The Facts Machine

"And I come back to you now, at the turn of the tide"

Saturday, January 14, 2006


I don't know what America-hating America-hater in the bowels of the Homeland Security bureaucracy allowed Jose Padilla's Al Qaeda application to be leaked to the media. We need a DoJ investigation now!

Friday, January 13, 2006


Oh please, not again.

Cheers to the Maryland State Legislature for overriding Ehrlich's veto of their Wal Mart health care bill.
Maryland has become the first state in the nation to require Wal-Mart to spend more on employee health care or pay the difference into the state's Medicaid fund. Similar laws may be coming elsewhere.

The measure approved Thursday requires companies with more than 10,000 Maryland employees to spend at least 8 percent of their payroll on employee health care or pay the difference into the state-supported Medicaid program. Of the state's large employers, only Wal-Mart spends less than 8 percent on health care.

Labor unions, who heavily pushed for the bill, said they would pursue similar legislation in at least 30 other states, focusing first on Colorado, Connecticut and Washington.

"The tide is turning because working people are not just fed up — they are ready to get active to set our country in a different direction, one state at a time," AFL-CIO President John Sweeney said in a statement.

Maryland's Democratic-controlled Legislature overrode a veto by Republican Gov. Robert Ehrlich.

Critics of the legislation called it a dangerous precedent that ultimately would cost Maryland jobs.

The company employs about 17,000 Maryland residents at more than 40 Wal-Mart and Sam's Club stores, and about 1.3 million people nationwide.

A Wal-Mart executive called the bill a poorly worded mandate for a single company. Mia Masten, a director of corporate affairs, said the bill "could be the beginning of a slippery slope."

"We believe everyone should have access to affordable health insurance, although this legislation does nothing to accomplish that," said Masten, who said the retailing giant may partially pull out of the state if the bill becomes law.

She said Wal-Mart was unfairly singled out because of "partisan politics" and that Medicaid's problems go beyond the behavior of one company.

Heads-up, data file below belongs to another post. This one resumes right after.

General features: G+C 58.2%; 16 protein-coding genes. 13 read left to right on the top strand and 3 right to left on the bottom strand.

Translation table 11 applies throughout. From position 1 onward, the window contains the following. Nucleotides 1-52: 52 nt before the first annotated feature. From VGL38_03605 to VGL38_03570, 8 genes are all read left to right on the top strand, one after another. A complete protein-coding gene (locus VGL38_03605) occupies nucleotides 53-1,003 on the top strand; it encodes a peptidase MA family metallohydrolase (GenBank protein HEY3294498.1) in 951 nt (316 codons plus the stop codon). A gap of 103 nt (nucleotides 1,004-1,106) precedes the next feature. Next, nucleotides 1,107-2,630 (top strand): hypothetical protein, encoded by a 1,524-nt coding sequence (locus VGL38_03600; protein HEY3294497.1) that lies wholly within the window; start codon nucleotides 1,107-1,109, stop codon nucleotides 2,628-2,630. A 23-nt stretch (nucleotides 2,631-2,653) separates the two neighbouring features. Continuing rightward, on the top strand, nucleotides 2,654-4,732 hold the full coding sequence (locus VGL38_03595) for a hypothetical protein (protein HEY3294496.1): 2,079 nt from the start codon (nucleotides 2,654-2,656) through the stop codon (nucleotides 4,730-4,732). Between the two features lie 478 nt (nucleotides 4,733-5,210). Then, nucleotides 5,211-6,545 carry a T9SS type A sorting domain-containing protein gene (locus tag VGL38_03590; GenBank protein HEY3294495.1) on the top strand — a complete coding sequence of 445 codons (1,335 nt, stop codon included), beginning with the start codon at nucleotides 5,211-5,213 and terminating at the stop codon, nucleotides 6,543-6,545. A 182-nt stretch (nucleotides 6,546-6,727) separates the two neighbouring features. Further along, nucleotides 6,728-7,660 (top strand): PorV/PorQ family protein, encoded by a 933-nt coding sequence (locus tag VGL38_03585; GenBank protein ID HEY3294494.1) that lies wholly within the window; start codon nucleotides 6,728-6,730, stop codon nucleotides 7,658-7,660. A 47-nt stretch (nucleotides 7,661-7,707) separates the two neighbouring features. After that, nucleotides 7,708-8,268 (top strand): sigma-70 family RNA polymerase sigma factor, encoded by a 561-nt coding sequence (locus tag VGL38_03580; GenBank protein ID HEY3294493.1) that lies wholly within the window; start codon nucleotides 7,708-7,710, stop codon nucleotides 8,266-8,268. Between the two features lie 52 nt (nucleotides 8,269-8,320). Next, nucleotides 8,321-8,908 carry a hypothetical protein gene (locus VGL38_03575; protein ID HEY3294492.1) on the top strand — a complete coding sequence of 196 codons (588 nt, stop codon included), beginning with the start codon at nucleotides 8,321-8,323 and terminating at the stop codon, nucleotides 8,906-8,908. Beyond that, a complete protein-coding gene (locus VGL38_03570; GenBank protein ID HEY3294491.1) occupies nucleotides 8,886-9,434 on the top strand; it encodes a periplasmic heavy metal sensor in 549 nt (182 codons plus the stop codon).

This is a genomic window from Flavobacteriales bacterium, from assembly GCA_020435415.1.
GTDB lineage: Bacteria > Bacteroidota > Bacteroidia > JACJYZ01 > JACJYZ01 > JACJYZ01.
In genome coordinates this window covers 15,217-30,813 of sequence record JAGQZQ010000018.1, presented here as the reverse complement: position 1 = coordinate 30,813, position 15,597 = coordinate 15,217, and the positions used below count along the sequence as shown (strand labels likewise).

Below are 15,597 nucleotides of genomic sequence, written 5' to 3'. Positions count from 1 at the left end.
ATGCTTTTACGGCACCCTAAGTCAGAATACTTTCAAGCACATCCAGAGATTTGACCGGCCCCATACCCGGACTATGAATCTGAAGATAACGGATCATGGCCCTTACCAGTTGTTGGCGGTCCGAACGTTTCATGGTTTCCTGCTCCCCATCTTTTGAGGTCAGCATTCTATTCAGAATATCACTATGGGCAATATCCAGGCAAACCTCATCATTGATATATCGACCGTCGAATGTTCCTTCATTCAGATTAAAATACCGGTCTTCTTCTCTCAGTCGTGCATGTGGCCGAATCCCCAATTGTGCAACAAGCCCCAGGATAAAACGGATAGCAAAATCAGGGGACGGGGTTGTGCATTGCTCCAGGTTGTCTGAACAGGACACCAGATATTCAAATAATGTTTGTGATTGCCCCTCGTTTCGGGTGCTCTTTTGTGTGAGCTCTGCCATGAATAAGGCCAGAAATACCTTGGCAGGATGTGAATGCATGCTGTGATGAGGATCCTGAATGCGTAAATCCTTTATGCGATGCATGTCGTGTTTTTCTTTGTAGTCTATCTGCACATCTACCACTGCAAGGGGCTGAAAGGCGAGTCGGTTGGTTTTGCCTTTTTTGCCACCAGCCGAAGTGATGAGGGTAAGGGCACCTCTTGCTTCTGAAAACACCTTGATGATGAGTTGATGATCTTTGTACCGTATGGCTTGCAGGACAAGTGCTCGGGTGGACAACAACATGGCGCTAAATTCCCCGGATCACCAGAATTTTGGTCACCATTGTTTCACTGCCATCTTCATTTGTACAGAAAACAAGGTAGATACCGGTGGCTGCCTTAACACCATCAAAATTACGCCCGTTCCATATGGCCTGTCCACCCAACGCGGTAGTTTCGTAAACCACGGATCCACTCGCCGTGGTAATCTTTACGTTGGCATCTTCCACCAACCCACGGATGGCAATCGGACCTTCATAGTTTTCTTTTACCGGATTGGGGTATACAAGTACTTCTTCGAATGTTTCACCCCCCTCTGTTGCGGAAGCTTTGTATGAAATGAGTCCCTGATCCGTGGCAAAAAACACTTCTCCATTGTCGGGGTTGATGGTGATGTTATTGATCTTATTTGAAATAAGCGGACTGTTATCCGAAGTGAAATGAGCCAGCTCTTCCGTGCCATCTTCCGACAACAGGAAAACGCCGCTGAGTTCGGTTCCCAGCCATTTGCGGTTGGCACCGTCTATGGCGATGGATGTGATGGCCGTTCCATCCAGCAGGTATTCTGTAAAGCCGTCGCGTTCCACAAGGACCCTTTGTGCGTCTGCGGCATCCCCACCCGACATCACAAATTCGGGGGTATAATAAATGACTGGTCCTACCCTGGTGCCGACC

Cost the state jobs? Somehow, I have my doubts that Wal Mart will be closing any stores over this.

California had a chance to be on the leading edge of this campaign, via a ballot initiative in 2004, but it was narrowly defeated.

Anyhow, we can look forward to a bullshit press release from everyone's favorite corporation about "the need to stay competitive".

TBogg has more, including some early whining from the Club for Growth.
The incomparable quote-gatherer Billmon presents, "A Bipartisan Scandal".

And an amusing Rueters photo to sleep on, via Holden at First Draft.

Wednesday, January 11, 2006

Ha! DiFi just nailed him. More soon...

Meanwhile, whatever the truth is about Alito's CAP membership, it appears we will indeed get to the bottom of it.

Not being willing even to say that Roe is "settled law" -- something Roberts, who may vote to overturn it, was willing to say -- clinches it for me.

Dick Durbin exposed him at the hearing, now it's up to him, the other Democratic Senators, and other progressive voices to make sure the country knows about it.

Tuesday, January 10, 2006


From Ping:
A Democrat gets up to ask questions and says, "Judge, i'm very disturbed by this opinion so-and-so, which you wrote in year so-and-so, because it suggests to me that you don't believe in principle X, which is important to me (e.g. the constitution, limits on executive power, civil rights, women’s rights)."

Alito says, "Oh, no. I do care about principle X. That case was N years ago, so i don't remember it that well, but — you misunderstood the case, you see — the case was not about principle X, it was about principle Y. And let me explain how my decision in that case was a perfectly reasonable judgement about principle Y. ..."

Then a Republican gets up to ask questions and says, "Judge, i am very impressed by you, and it upsets me that some people here are trying to distort your record. I think you are extremely well qualified to serve on the Supreme Court, and while i'm at it, let me quote aloud these N other important people who have also said that you are an absolutely fantastic person. ..."

Alito says, "Thank you."

...Or, the Republican gets up and says, "I want to know how you feel about X. And by the way, before you answer, let me tell you my opinion — i feel very strongly such-and-such, and i hope you do too."

Alito says, "Oh yes. I agree with you."
Heh. We're lucky if we get even those responses from Alito, as he can always pull out the old John Roberts Special: "I'm not going to answer that, because that issue could come before the court and my answering it here at the hearing my place some prejudice on my future opinions", or something. Then again, in the logic department, I file that one right next to "revealing our warrant-free spying program aids the enemy."

Hmm, I think posting a roundup would be a useful distraction from having to watch John "Box Turtle" Cornyn point to his deeply misleading charts as he lobs softballs to Strip Search Sammy.